Joyce Hill, director of the Equality Challenge Unit, joint publishers of Partnership for Equality, was far from complacent. "Equal opportunities measures create a culture of openness and accountability that everyone gains from. Achieving it will depend on the cooperation between management and staff representation as outlined in the document."

Watch this space.

'In the past ten years the goalposts have shifted'

Harriet Gross has always seen herself as a team player in Loughborough University's department of human sciences but last year she considered leaving the sector.

Dr Gross worked as a lecturer in psychology for 15 years, during which time she also raised a family. She specialised in women's health and pregnancy - and her talents are recognised outside the institution. She edits the Journal of Reproductive and Infant Psychology and is the pregnancy expert for Pregnancy and Birth magazine.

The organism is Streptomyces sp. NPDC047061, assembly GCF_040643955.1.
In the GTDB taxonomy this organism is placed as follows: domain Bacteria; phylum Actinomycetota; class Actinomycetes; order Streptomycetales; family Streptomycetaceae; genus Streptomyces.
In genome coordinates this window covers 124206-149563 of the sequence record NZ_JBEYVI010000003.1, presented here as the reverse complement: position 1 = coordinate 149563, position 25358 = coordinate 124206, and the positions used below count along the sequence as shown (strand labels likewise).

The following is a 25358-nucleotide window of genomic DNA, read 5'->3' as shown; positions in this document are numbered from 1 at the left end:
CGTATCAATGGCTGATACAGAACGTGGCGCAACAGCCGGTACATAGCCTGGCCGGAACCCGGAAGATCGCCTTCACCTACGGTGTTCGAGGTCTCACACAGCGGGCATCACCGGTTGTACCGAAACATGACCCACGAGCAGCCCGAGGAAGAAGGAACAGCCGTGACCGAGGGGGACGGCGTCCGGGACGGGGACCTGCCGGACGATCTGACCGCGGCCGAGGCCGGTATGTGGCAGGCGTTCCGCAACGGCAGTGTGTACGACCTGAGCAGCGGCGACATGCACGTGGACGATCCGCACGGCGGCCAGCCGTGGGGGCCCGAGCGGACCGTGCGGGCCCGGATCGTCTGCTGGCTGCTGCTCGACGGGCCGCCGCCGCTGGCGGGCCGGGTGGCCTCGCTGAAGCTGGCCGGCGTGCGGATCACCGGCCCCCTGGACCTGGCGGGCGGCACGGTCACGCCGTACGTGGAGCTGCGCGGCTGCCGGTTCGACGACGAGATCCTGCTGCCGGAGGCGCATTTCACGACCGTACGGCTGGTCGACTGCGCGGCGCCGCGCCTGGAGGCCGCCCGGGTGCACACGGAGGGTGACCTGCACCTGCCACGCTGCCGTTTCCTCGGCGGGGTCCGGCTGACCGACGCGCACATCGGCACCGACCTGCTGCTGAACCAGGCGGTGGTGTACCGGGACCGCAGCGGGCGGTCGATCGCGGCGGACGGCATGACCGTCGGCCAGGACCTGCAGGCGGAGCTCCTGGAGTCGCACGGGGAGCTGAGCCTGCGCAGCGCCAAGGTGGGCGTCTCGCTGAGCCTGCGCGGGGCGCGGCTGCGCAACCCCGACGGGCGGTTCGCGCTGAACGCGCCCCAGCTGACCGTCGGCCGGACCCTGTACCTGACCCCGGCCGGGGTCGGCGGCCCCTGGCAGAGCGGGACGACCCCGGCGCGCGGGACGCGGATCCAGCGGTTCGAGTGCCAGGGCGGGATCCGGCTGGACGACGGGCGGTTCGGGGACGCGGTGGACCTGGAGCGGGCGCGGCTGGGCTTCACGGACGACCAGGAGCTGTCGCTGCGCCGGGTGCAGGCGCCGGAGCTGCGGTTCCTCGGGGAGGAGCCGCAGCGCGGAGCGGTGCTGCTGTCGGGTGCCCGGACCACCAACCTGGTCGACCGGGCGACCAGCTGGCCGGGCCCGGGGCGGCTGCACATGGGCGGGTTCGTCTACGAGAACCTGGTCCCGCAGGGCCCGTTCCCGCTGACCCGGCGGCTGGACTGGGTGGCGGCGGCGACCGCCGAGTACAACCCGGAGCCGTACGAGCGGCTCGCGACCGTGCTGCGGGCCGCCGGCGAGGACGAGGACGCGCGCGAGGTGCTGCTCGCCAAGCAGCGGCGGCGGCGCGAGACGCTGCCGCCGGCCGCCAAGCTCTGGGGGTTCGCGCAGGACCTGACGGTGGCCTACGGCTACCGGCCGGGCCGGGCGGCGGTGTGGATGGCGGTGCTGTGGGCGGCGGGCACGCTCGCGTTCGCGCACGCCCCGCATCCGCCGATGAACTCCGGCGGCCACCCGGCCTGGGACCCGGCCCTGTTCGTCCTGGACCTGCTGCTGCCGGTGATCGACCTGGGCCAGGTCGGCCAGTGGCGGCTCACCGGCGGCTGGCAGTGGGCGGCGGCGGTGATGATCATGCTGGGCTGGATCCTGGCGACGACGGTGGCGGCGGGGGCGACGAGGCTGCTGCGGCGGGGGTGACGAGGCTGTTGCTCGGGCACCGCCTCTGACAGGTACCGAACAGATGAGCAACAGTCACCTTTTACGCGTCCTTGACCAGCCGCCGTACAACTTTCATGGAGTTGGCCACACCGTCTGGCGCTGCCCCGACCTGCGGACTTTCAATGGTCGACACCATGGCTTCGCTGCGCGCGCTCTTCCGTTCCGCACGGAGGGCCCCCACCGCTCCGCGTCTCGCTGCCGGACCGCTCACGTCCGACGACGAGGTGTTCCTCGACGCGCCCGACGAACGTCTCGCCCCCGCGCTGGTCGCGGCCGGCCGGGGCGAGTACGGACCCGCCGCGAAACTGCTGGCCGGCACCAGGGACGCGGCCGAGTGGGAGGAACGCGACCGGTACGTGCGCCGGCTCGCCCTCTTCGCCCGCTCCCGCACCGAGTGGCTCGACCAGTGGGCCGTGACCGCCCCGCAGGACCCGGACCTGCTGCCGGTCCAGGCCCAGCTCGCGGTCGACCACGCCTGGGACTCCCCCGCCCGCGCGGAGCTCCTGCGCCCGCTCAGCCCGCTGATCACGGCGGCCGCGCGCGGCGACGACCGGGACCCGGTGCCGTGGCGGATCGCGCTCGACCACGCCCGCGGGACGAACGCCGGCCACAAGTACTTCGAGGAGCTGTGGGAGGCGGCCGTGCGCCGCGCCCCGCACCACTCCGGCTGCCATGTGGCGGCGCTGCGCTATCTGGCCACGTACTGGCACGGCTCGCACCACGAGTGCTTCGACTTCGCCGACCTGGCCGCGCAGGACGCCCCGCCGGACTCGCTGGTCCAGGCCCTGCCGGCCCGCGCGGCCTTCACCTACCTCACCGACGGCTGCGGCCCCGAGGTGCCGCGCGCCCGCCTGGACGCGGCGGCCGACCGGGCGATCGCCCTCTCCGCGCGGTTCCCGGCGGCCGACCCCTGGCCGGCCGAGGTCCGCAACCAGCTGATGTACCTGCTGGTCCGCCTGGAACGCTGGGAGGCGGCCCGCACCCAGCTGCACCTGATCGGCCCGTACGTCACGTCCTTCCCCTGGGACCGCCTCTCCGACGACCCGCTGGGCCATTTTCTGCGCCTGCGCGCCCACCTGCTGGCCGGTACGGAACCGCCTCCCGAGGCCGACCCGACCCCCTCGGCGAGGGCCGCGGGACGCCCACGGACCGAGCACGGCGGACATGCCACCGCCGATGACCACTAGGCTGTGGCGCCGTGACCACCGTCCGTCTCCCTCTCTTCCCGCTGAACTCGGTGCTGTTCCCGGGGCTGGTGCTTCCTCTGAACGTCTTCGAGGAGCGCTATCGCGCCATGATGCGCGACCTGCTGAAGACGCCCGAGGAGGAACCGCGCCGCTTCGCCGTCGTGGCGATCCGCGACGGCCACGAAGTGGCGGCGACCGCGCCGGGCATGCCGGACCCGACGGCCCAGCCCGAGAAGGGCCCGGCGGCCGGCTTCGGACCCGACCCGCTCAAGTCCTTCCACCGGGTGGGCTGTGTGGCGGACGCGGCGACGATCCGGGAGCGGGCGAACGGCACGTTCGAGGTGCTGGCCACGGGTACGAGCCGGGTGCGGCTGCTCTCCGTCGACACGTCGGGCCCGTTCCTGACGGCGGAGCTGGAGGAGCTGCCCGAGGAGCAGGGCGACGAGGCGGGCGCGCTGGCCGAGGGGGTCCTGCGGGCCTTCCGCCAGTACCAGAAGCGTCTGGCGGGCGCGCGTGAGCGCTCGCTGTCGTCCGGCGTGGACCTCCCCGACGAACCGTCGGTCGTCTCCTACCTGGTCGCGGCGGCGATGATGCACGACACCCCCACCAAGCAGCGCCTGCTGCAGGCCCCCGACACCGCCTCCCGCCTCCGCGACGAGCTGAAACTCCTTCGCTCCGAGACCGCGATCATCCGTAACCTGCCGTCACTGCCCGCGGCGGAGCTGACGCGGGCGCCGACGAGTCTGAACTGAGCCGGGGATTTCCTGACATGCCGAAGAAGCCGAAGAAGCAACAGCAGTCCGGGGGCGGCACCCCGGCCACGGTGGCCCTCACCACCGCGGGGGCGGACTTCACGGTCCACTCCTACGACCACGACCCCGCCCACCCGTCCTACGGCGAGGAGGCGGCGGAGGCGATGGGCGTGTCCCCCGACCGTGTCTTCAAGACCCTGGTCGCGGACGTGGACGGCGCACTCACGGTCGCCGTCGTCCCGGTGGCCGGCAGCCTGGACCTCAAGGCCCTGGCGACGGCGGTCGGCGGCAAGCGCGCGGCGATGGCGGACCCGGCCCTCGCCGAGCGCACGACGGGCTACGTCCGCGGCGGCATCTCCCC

She never shirked, and even enjoyed the "largely invisible" administrative duties. But it did not prove a fast-track to promotion.

Dr Gross, now in her mid-40s, said: "In the past ten years the goalposts have shifted. And when it comes to promotion, you seem to be rewarded for total commitment to research or teaching."

Dr Gross is on a year's study leave, refocusing her research on developmental cogitative work.

"Institutions realise they must conform with the law on equality. But they are not exactly out there beating the drum," she said.